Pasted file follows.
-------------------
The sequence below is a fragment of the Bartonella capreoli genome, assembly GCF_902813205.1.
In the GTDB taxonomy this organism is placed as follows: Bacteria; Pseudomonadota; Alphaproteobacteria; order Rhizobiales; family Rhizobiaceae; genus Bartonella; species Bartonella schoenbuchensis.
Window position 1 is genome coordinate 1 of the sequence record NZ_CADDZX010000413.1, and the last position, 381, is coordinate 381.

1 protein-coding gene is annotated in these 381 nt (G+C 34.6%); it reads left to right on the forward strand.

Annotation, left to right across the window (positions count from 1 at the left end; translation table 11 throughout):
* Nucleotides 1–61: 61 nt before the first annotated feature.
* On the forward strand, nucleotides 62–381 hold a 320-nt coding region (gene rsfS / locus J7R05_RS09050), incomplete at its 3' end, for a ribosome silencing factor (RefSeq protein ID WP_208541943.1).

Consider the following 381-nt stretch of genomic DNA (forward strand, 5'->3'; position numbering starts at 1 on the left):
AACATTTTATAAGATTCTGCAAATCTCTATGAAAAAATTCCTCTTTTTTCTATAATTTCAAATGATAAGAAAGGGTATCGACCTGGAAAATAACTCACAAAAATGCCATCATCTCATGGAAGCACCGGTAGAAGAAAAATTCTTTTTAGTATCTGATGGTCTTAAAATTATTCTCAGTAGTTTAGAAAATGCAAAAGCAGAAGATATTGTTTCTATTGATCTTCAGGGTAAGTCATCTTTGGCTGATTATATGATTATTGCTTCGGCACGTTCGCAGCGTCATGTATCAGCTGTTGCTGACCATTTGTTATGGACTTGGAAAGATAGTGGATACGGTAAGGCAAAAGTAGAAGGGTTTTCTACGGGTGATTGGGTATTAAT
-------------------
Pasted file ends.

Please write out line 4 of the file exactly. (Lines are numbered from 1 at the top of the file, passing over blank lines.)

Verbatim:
1 protein-coding gene is annotated in these 381 nt (G+C 34.6%); it reads left to right on the forward strand.